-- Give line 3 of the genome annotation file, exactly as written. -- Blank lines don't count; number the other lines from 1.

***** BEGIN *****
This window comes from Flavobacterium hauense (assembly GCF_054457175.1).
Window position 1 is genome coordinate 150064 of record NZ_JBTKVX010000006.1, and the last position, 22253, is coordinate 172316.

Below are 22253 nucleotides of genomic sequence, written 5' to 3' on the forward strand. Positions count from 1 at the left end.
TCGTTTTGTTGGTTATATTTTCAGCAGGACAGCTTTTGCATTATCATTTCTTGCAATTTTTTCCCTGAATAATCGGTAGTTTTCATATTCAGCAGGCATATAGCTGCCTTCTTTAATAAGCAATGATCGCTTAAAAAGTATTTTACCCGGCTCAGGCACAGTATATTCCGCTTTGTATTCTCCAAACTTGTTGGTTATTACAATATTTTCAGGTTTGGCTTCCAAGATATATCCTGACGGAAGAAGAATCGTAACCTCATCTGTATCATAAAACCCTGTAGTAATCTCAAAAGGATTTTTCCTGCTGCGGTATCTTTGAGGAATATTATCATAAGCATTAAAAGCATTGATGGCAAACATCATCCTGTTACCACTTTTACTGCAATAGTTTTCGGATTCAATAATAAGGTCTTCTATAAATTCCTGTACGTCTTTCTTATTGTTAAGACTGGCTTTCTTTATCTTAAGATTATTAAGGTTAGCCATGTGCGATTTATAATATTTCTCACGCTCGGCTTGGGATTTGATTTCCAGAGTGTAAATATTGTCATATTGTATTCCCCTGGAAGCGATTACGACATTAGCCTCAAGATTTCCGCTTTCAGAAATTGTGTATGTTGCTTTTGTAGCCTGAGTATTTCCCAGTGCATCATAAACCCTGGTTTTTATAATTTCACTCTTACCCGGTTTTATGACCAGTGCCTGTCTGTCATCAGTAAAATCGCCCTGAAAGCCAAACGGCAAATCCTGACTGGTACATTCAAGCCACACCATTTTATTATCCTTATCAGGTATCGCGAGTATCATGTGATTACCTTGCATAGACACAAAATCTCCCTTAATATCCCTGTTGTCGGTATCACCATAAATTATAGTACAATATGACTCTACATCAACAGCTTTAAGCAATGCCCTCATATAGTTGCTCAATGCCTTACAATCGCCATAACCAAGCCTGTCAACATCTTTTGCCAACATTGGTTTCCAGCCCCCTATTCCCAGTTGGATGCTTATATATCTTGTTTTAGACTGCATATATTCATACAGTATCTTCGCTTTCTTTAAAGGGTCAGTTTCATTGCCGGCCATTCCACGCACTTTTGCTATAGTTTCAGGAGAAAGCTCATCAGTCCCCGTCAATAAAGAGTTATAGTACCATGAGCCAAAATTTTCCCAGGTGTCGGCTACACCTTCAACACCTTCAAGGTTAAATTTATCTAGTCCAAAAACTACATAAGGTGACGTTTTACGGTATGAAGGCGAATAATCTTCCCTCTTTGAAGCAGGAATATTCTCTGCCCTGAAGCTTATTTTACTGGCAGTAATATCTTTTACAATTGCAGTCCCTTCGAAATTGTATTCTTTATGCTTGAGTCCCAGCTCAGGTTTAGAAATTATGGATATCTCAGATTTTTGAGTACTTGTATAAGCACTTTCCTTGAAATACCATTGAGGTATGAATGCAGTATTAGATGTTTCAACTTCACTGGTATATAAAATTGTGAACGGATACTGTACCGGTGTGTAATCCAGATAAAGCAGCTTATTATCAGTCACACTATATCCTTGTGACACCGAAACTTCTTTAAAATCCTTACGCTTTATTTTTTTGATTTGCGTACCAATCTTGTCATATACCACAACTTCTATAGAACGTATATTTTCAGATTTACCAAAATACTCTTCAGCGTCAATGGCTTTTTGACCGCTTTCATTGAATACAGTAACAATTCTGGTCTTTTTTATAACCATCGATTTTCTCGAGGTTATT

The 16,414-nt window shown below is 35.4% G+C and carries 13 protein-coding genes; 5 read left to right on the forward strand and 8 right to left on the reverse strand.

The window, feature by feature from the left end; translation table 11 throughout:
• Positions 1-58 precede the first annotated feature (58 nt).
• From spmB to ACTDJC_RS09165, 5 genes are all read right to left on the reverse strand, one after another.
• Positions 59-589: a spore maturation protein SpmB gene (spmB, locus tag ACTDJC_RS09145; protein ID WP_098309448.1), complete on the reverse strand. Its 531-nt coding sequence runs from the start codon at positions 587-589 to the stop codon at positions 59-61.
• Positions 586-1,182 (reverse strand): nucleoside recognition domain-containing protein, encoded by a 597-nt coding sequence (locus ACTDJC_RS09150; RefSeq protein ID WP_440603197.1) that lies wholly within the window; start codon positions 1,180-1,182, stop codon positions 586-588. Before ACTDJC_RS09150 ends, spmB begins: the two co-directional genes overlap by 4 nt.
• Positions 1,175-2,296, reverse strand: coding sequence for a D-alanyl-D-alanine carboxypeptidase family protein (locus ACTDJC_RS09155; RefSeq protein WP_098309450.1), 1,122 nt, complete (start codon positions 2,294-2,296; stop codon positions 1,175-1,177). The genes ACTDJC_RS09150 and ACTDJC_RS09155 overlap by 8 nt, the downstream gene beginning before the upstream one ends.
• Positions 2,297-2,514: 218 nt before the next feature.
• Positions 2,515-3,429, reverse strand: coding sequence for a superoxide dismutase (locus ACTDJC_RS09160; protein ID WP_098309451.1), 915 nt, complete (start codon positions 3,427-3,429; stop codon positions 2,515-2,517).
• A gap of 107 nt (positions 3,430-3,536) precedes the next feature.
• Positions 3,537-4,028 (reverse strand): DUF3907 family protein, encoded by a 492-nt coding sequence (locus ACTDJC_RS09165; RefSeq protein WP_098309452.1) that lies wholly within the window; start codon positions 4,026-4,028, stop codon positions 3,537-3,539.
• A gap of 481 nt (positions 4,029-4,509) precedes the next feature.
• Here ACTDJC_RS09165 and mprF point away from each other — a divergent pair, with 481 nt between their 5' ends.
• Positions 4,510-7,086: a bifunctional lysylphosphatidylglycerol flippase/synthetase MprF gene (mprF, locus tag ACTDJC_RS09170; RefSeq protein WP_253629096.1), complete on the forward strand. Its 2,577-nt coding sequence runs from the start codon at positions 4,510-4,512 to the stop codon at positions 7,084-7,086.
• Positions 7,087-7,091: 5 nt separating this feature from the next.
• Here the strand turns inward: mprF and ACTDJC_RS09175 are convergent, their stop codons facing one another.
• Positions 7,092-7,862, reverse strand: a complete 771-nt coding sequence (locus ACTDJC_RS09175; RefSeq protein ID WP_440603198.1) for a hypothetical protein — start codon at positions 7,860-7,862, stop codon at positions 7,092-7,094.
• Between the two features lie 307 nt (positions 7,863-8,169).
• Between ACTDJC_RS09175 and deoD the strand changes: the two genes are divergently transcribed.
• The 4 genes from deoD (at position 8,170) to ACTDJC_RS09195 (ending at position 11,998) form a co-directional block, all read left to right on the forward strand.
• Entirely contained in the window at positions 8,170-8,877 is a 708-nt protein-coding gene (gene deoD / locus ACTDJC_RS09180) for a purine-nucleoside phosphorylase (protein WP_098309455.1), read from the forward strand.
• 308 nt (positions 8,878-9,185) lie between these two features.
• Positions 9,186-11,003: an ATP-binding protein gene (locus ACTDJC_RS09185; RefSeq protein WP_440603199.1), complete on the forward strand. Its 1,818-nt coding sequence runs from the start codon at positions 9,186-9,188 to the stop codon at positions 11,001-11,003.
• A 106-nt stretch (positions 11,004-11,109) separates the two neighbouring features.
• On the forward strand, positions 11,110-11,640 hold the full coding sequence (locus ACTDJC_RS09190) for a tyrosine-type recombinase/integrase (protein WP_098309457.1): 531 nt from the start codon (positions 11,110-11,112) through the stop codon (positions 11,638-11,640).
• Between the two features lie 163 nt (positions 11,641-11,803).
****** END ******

Below are 22253 nucleotides of genomic sequence, written 5' to 3' on the forward strand. Positions count from 1 at the left end.